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Low dopamine levels during withdrawal promote relapse to smoking

Date:
February 8, 2012
Source:
Elsevier
Summary:
Mark Twain said, "Giving up smoking is the easiest thing in the world. I know because I've done it thousands of times." Many smokers would agree that it's difficult to stay away from cigarettes. A new study now suggests that low dopamine levels that occur as a result of withdrawal from smoking actually promote the relapse to smoking.

Mark Twain said, "Giving up smoking is the easiest thing in the world. I know because I've done it thousands of times." Many smokers would agree that it's difficult to stay away from cigarettes. A new study in Biological Psychiatry this month now suggests that low dopamine levels that occur as a result of withdrawal from smoking actually promote the relapse to smoking.

Dopamine is a brain chemical messenger that is critically important in reward and motivation. Some research suggests that one of its central roles is to send a signal to the brain to 'seek something enjoyable'. Indeed, dopamine is released during many rewarding experiences, including taking drugs, smoking, having sex, and eating food.

This signal seems to depend on the dopamine which is released in response to environmental cues, called phasic release, as opposed to the tonic seepage of small amounts of dopamine from nerve cells. The tonic release of dopamine is implicated in helping the dopamine system set the level of its reactivity to inputs.

Since dopamine is released by smoking, it makes sense that dopamine levels become abnormal when a smoker chooses to stop smoking. Researchers from Baylor College of Medicine in Texas undertook their study to characterize these changes.

They studied mice that were administered nicotine, the active constituent of cigarettes, for several weeks. The researchers then withheld the nicotine and measured the subsequent alterations in dopamine signaling during the withdrawal period.

They reported that withdrawal from nicotine produced a deficit in dopamine in which the basal dopamine concentration and tonic dopamine signals were disproportionately lower than the phasic dopamine signals. Re-exposure to nicotine reversed the hypodopaminergic state.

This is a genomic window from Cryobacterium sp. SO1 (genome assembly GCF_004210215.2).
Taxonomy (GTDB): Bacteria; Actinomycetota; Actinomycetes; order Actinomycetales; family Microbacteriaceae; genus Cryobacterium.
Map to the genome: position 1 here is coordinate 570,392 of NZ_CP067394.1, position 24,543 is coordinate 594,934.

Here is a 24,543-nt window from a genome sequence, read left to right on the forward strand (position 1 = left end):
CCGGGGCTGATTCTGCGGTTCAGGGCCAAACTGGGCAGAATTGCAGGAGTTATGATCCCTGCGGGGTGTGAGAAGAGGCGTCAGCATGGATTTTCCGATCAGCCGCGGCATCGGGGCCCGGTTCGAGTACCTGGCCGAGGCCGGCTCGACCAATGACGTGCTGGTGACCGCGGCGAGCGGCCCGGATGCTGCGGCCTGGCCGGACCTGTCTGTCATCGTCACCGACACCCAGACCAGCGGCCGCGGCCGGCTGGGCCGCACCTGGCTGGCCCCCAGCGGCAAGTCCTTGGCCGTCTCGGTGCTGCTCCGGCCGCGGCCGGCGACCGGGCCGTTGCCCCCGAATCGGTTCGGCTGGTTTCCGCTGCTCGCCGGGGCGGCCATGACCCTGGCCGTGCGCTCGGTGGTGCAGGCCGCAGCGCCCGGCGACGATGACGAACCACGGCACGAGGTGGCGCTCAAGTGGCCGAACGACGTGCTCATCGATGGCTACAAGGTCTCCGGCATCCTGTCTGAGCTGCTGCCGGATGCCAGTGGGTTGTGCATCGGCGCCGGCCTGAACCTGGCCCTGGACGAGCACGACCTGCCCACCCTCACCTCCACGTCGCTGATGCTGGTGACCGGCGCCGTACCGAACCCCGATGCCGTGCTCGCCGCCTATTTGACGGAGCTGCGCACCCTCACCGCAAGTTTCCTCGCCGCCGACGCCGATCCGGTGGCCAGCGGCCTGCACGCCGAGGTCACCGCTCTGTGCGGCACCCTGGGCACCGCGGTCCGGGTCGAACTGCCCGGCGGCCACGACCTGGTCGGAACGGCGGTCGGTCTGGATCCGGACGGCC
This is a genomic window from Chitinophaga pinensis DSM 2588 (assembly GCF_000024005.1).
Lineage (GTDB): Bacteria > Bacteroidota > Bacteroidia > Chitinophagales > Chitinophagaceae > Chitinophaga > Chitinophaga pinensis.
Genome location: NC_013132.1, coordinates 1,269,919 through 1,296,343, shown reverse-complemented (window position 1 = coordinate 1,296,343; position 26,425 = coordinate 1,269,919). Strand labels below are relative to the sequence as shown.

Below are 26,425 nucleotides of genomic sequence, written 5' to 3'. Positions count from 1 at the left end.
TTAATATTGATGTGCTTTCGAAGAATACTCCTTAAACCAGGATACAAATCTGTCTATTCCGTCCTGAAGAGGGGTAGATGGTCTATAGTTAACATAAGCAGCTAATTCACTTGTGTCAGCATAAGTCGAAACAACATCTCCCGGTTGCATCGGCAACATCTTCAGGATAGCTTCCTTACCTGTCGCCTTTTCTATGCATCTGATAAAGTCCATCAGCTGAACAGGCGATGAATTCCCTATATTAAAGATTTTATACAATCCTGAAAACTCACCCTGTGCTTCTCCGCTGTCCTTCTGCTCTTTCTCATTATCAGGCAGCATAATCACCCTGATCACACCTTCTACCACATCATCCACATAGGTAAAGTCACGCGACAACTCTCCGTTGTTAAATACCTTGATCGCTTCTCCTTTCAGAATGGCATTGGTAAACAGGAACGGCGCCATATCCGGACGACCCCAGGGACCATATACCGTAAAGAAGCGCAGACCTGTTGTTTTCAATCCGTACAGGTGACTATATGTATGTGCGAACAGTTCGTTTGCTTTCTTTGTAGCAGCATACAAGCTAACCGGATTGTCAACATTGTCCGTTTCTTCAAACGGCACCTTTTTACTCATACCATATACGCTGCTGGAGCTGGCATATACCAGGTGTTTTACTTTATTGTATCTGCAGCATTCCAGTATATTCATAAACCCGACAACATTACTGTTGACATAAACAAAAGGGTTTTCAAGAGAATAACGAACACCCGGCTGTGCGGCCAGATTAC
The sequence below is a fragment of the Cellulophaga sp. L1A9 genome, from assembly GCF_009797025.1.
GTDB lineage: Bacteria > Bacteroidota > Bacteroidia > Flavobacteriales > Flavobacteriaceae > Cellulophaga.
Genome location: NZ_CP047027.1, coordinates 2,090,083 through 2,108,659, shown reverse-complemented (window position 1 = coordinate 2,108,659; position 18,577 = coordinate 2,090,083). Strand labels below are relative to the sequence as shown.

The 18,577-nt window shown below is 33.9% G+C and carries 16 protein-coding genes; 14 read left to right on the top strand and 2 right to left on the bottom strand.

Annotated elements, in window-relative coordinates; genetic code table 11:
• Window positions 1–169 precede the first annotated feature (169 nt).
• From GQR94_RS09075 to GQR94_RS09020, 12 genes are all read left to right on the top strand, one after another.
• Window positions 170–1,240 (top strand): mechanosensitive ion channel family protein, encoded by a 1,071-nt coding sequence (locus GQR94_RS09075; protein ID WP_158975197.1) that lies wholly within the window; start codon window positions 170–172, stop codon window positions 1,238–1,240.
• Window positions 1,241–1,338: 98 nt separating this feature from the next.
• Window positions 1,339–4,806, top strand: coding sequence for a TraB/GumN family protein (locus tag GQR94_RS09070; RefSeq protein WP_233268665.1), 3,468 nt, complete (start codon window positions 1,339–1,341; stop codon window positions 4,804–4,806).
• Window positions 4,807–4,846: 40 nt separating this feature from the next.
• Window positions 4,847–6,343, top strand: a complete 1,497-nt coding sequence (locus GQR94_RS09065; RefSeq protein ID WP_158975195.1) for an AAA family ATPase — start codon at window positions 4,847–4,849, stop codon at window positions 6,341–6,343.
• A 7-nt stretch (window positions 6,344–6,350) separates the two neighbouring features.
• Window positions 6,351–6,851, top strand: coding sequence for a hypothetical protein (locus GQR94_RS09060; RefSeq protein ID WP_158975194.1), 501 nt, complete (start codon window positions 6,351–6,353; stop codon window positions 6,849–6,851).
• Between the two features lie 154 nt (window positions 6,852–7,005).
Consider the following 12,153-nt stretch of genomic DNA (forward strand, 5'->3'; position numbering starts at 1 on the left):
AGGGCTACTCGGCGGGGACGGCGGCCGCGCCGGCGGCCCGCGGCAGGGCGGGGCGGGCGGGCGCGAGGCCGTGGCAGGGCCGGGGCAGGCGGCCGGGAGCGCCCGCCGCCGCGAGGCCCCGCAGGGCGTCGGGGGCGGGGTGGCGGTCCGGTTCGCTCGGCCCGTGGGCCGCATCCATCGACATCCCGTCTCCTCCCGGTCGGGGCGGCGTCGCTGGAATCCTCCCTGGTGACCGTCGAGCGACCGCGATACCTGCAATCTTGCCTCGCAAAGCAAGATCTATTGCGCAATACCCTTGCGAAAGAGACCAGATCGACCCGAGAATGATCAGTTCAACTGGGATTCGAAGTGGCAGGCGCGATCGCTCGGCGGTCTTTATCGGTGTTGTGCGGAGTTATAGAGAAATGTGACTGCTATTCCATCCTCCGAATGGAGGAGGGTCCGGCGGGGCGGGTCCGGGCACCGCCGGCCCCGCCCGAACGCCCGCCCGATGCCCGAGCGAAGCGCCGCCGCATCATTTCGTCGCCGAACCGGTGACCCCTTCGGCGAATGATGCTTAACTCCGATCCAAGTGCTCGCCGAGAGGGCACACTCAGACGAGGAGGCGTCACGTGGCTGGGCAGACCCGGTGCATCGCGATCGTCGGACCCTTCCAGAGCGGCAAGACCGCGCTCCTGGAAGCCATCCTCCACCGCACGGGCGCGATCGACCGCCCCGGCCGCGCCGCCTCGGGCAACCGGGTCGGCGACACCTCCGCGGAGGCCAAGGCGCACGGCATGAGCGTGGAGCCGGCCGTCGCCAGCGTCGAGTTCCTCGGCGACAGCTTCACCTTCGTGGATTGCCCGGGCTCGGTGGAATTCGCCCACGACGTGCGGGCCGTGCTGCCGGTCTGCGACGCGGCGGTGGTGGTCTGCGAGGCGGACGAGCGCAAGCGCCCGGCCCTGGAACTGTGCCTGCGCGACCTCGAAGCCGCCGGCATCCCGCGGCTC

"This study is an elegant example of yet another way that addiction 'hijacks' the reward system. The phasic release of dopamine triggers us to seek things that, in theory, help us to adapt to our environment," commented Dr. John Krystal, editor of Biological Psychiatry. "However, in addiction the phasic release of dopamine is heightened and it triggers the pursuit of abused substances. This disturbance of dopamine function would, conceivably, make it that much harder to avoid seeking drugs of abuse."

According to the authors, these findings indicate that medications which could help elevate tonic dopamine levels during withdrawal may be successful treatment strategies for nicotine-dependent individuals attempting to quit smoking. Theoretically, such a treatment could help normalize any fluctuating dopamine levels from the sudden lack of nicotine, and also lessen the dopamine-influenced urges to seek out the nicotine, leading to relapse.


Story Source:

The above story is based on materials provided by Elsevier. Note: Materials may be edited for content and length.


Journal Reference:

  1. Lifen Zhang, Yu Dong, William M. Doyon, John A. Dani. Withdrawal from Chronic Nicotine Exposure Alters Dopamine Signaling Dynamics in the Nucleus Accumbens. Biological Psychiatry, 2012; 71 (3): 184 DOI: 10.1016/j.biopsych.2011.07.024

Cite This Page:

Elsevier. "Low dopamine levels during withdrawal promote relapse to smoking." ScienceDaily. ScienceDaily, 8 February 2012. <www.sciencedaily.com/releases/2012/02/120208132547.htm>.
Elsevier. (2012, February 8). Low dopamine levels during withdrawal promote relapse to smoking. ScienceDaily. Retrieved September 30, 2014 from www.sciencedaily.com/releases/2012/02/120208132547.htm
Elsevier. "Low dopamine levels during withdrawal promote relapse to smoking." ScienceDaily. www.sciencedaily.com/releases/2012/02/120208132547.htm (accessed September 30, 2014).

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